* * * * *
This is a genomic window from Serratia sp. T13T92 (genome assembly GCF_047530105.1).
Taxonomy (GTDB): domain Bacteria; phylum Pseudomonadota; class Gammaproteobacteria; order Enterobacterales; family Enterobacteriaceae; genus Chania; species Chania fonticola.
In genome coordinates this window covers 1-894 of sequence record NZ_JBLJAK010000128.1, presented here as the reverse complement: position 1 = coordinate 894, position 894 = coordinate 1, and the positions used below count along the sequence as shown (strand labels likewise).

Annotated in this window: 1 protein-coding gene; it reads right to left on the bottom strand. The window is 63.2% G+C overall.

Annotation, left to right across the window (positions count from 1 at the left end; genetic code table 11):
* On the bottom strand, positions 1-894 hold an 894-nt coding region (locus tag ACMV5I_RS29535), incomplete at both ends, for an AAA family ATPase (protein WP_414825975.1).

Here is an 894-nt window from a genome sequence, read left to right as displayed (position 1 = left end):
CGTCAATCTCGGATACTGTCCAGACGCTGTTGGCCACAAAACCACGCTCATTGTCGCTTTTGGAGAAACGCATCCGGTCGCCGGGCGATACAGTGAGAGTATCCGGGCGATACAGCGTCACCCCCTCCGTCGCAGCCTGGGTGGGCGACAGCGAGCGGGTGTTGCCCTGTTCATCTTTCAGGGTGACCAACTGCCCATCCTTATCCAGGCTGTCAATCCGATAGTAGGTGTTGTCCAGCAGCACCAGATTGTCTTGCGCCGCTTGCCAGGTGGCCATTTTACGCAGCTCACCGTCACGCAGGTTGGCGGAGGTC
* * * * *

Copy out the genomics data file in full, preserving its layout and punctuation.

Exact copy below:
This is a genomic window from Serratia sp. T13T92 (genome assembly GCF_047530105.1).
Taxonomy (GTDB): domain Bacteria; phylum Pseudomonadota; class Gammaproteobacteria; order Enterobacterales; family Enterobacteriaceae; genus Chania; species Chania fonticola.
In genome coordinates this window covers 1-894 of sequence record NZ_JBLJAK010000128.1, presented here as the reverse complement: position 1 = coordinate 894, position 894 = coordinate 1, and the positions used below count along the sequence as shown (strand labels likewise).

Annotated in this window: 1 protein-coding gene; it reads right to left on the bottom strand. The window is 63.2% G+C overall.

Annotation, left to right across the window (positions count from 1 at the left end; genetic code table 11):
* On the bottom strand, positions 1-894 hold an 894-nt coding region (locus tag ACMV5I_RS29535), incomplete at both ends, for an AAA family ATPase (protein WP_414825975.1).

Here is an 894-nt window from a genome sequence, read left to right as displayed (position 1 = left end):
CGTCAATCTCGGATACTGTCCAGACGCTGTTGGCCACAAAACCACGCTCATTGTCGCTTTTGGAGAAACGCATCCGGTCGCCGGGCGATACAGTGAGAGTATCCGGGCGATACAGCGTCACCCCCTCCGTCGCAGCCTGGGTGGGCGACAGCGAGCGGGTGTTGCCCTGTTCATCTTTCAGGGTGACCAACTGCCCATCCTTATCCAGGCTGTCAATCCGATAGTAGGTGTTGTCCAGCAGCACCAGATTGTCTTGCGCCGCTTGCCAGGTGGCCATTTTACGCAGCTCACCGTCACGCAGGTTGGCGGAGGTC